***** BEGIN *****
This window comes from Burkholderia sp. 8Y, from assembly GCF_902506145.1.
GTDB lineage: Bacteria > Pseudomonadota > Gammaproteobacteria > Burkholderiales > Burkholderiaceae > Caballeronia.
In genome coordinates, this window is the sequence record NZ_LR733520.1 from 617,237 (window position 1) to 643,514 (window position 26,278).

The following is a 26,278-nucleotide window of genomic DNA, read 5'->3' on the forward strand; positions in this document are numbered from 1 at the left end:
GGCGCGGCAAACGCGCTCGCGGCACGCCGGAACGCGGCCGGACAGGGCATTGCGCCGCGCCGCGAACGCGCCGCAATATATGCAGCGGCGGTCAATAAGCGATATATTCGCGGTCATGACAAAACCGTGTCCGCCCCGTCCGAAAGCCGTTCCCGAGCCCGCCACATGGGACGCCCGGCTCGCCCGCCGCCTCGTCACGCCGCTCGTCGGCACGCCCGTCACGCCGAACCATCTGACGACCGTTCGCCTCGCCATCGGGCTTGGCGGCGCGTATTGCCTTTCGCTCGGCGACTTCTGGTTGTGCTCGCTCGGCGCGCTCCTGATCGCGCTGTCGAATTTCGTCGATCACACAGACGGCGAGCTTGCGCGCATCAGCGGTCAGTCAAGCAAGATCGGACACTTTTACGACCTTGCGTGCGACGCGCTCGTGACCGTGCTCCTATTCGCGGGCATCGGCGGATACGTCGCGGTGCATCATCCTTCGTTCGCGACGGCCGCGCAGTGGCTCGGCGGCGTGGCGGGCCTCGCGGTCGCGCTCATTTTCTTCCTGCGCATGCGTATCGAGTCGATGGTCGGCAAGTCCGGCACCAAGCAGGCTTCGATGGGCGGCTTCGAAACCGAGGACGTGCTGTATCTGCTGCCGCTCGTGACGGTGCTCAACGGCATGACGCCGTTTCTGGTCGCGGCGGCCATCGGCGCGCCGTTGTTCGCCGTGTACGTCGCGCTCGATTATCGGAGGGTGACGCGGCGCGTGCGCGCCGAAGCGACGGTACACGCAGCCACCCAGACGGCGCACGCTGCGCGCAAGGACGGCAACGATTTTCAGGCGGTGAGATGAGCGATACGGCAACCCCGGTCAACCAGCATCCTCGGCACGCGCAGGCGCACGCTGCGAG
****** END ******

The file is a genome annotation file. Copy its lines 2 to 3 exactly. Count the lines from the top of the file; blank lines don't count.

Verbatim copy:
GTDB lineage: Bacteria > Pseudomonadota > Gammaproteobacteria > Burkholderiales > Burkholderiaceae > Caballeronia.
In genome coordinates, this window is the sequence record NZ_LR733520.1 from 617,237 (window position 1) to 643,514 (window position 26,278).